On the rear of the DT-1 is an RCA line-out, along with three digital inputs (USB, Coax, Optical). There’s also a jack for the included power adapter and a connection for the Bluetooth antenna.

Speaking of Bluetooth, the DT-1 supports a wide variety of audio codecs for wireless audio input, including hi-res codecs like LDAC, APT-X HD, and APT-X LL.

I used both the LDAC and APT-X HD connections on my Samsung Galaxy S21 Ultra and Fiio M11 Plus LTD, and I was a little underwhelmed by both the sound quality and the volume level. It could work for casual listening on an inexpensive pair of headphones, but I wouldn’t use it for critical listening.

For the most part, the feature set is excellent. I would’ve loved to see a gain control to help with volume matching for very sensitive headphones, but for the most part, everything I think a user would need is there.

You can input sound from many sources (like a TV, PC, or Streamer), which means the DT-1 can function as a digital “preamp,” sending out music to headphones and power amps. I can see this as a very nifty device in a small listening room or a bedroom. Just sit back with the remote and let the music play.

Listening To The Dilvpoetry DT-1 Tube Headphone AMP DAC

For most of my listening tests, I hooked up the DT-1 to my Envy X360 laptop using the included USB cable. I then played a lot of music from TIDAL through my reference headphones, the HIFIMAN Arya Stealth Magnet Version Planar Magnetic Headphones.

First of all, I have to say the DT-1 is quite powerful, driving the relatively hard to drive (98dB sensitivity @ 32ohms) without any problem via both the balanced and unbalanced outputs.

The Arya is a neutral pair of headphones, almost to a fault, but the DT-1 added some warm tube goodness to their sound. I loved the synergy. (I also liked it with the Dan Clark Audio ÆON Flow Closed) It made them sound rich and weighty. In addition, the bottom end was nicely extended, giving the Hifiman not just more quantity down low, but quality also.

Listening to Patricia Barber’s “Samba de Uma Nota So” from her new album “Clique,” I was impressed at the articulation of the upright bass, as it provided the foundation for this beautiful tune.

The midrange was also lavished with the warmth one would expect from tubes. I loved how Patricia’s voice, along with the accompanying guitar and cymbals, sounded so rich and natural. The trailing edges of tones were fully realized, which made the instruments come alive.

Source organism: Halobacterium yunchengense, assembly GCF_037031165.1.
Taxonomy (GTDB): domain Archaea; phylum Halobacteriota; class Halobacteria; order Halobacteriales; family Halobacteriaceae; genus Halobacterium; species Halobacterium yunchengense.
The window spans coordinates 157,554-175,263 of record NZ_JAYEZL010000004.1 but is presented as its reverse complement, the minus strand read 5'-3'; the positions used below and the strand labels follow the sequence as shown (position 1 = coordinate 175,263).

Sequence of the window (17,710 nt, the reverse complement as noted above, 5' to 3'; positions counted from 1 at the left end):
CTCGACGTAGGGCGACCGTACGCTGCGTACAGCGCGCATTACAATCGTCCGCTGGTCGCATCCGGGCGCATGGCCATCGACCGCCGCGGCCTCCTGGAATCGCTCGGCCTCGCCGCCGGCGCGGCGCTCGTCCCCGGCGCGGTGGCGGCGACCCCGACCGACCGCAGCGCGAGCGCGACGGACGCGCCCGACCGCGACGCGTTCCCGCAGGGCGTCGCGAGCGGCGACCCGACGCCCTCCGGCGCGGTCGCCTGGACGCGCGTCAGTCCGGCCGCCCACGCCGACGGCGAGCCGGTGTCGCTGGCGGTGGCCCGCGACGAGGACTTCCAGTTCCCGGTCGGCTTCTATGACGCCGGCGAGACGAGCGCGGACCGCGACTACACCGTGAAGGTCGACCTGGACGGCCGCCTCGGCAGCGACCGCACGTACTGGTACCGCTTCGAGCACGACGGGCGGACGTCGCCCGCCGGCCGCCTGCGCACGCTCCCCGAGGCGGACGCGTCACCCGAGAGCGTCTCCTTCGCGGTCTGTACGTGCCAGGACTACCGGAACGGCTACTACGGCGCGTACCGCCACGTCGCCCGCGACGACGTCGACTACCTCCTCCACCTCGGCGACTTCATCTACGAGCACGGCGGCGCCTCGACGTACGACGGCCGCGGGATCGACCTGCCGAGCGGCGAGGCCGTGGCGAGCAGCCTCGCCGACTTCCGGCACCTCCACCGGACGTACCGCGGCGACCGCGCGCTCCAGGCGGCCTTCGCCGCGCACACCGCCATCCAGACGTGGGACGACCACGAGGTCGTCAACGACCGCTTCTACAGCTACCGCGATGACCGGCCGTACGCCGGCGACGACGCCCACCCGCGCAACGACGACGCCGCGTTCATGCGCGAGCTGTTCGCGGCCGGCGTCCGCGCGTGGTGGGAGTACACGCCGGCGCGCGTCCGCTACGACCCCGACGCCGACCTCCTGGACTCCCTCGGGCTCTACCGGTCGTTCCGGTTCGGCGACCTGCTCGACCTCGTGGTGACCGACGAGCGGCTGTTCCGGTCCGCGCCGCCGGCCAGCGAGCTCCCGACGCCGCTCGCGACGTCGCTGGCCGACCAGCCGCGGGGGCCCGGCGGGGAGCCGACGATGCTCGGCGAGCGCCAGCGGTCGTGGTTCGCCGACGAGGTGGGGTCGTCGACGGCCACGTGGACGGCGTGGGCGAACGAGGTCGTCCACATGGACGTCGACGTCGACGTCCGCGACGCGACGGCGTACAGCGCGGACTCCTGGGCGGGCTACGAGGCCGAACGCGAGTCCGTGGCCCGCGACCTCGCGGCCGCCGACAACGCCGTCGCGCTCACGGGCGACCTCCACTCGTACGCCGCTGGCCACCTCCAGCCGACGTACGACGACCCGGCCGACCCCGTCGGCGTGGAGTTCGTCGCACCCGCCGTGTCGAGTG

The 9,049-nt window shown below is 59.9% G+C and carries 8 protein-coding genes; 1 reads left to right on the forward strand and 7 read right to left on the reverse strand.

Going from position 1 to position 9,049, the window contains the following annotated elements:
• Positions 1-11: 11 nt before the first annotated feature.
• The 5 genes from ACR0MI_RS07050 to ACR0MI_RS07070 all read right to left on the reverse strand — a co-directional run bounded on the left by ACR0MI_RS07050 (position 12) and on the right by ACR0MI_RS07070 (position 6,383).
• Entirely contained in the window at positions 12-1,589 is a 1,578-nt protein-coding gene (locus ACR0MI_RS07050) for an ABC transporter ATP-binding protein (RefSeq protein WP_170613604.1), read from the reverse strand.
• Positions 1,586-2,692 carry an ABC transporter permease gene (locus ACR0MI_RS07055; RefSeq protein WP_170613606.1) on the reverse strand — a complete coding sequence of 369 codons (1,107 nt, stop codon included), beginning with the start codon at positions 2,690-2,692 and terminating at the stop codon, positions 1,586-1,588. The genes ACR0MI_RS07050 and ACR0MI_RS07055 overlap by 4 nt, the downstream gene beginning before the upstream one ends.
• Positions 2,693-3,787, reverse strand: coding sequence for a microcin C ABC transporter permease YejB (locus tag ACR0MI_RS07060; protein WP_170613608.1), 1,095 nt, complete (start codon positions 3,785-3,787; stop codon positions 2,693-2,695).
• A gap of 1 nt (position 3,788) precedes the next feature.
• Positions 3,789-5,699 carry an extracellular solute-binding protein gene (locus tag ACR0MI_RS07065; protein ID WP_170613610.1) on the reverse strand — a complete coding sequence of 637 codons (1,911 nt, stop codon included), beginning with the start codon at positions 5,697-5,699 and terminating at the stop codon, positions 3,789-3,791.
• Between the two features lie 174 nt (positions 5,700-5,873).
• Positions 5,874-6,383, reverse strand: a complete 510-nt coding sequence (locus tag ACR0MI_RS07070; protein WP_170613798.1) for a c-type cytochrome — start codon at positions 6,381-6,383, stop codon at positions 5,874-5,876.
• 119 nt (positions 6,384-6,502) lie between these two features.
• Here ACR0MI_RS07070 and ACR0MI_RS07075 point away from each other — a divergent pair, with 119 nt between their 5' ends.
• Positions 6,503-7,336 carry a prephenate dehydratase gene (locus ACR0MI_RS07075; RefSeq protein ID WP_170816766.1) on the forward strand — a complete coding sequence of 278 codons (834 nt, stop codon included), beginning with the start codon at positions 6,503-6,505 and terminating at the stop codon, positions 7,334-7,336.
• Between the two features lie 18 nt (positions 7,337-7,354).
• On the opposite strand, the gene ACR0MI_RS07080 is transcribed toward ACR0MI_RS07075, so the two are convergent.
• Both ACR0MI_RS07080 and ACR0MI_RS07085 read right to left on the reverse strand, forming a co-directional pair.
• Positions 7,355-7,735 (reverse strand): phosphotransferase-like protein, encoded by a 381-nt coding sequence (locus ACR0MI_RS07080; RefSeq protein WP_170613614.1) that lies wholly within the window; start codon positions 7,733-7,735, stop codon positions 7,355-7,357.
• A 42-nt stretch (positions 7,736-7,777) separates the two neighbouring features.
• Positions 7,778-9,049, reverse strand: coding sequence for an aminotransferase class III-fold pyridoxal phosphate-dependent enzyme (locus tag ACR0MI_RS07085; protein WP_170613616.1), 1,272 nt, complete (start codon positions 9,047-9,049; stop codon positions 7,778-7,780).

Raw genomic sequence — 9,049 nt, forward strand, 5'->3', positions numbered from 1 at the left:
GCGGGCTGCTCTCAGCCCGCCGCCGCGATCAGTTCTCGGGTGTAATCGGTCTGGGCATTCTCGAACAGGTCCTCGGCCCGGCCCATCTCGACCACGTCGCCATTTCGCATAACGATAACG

I also liked the DT-1’s depth and separation, as the mix elements were nicely focused and delineated within the soundstage. Speaking of the soundstage, it was more deep than wide, but it still gave the presentation room to breathe.

If I had any issue with the DT-1’s sound, it might be on the top end, where there was some roll-off in the upper treble. The dip at the very top made this DAC/Amp combo sound a little “dark” and closed-in at times.

That said, to me, this wasn’t much of an issue as the roll-off was so high in the audio spectrum that it didn’t remove enough information to make instruments sound dull. I found the fullness and natural timbre in the mids to be a good trade-off, one that tube fans are often willing to make.

I also noted some slight distortion on the low end when I listened to tracks with very heavy bass, but this only affected a few songs, mainly hip-hop tunes.

Overall, the DT-1 had a nicely detailed sound, and while it could’ve been a little more open, it’s quite musical and natural sounding. It meshes quite well with planar magnetic headphones, especially those on the brighter side like the Dan Clark Audio ÆON Flow Closed.

The Wrap Up

So I have to say, even though the external design is not my favorite, the Dilvpoetry DT-1 Tube Headphone AMP DAC is a solid device that combines warm, organic tube sound with a quality DAC section and powerful headphone amp.

I also like the flexibility of this device, as it lets you seamlessly move between use as a standalone DAC for use with a stereo system, or a DAC/Headphone amp combo that can power just about every headphone in your collection.

I do wish there was some type of gain control to help match the output to more sensitive headphones. I also wish the Bluetooth input was a little cleaner.

That said, if you’re looking for a quality DAC/Headphone Amp combination with some genuine tube sound, on the cheap, this product is definitely worth checking out.